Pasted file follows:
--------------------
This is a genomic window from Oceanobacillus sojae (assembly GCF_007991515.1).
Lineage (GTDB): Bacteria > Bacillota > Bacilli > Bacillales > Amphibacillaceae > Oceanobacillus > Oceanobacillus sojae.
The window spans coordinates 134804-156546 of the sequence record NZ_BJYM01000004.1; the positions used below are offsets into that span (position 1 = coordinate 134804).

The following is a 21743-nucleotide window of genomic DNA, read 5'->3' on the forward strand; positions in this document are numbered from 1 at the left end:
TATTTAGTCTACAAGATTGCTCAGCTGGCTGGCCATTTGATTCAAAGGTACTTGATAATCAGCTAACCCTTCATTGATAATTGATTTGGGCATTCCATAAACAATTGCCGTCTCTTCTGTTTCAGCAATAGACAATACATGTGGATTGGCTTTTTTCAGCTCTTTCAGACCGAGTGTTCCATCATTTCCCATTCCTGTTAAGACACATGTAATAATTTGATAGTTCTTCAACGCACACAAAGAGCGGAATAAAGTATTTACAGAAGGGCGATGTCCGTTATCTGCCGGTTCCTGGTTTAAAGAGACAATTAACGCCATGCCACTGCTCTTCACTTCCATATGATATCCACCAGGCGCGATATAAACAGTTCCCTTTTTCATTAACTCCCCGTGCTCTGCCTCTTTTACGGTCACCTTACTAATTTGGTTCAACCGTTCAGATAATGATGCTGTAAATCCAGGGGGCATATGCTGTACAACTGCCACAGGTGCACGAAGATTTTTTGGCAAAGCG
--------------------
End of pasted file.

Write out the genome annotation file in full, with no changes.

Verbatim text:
This is a genomic window from Oceanobacillus sojae (assembly GCF_007991515.1).
Lineage (GTDB): Bacteria > Bacillota > Bacilli > Bacillales > Amphibacillaceae > Oceanobacillus > Oceanobacillus sojae.
The window spans coordinates 134804-156546 of the sequence record NZ_BJYM01000004.1; the positions used below are offsets into that span (position 1 = coordinate 134804).

The following is a 21743-nucleotide window of genomic DNA, read 5'->3' on the forward strand; positions in this document are numbered from 1 at the left end:
TATTTAGTCTACAAGATTGCTCAGCTGGCTGGCCATTTGATTCAAAGGTACTTGATAATCAGCTAACCCTTCATTGATAATTGATTTGGGCATTCCATAAACAATTGCCGTCTCTTCTGTTTCAGCAATAGACAATACATGTGGATTGGCTTTTTTCAGCTCTTTCAGACCGAGTGTTCCATCATTTCCCATTCCTGTTAAGACACATGTAATAATTTGATAGTTCTTCAACGCACACAAAGAGCGGAATAAAGTATTTACAGAAGGGCGATGTCCGTTATCTGCCGGTTCCTGGTTTAAAGAGACAATTAACGCCATGCCACTGCTCTTCACTTCCATATGATATCCACCAGGCGCGATATAAACAGTTCCCTTTTTCATTAACTCCCCGTGCTCTGCCTCTTTTACGGTCACCTTACTAATTTGGTTCAACCGTTCAGATAATGATGCTGTAAATCCAGGGGGCATATGCTGTACAACTGCCACAGGTGCACGAAGATTTTTTGGCAAAGCG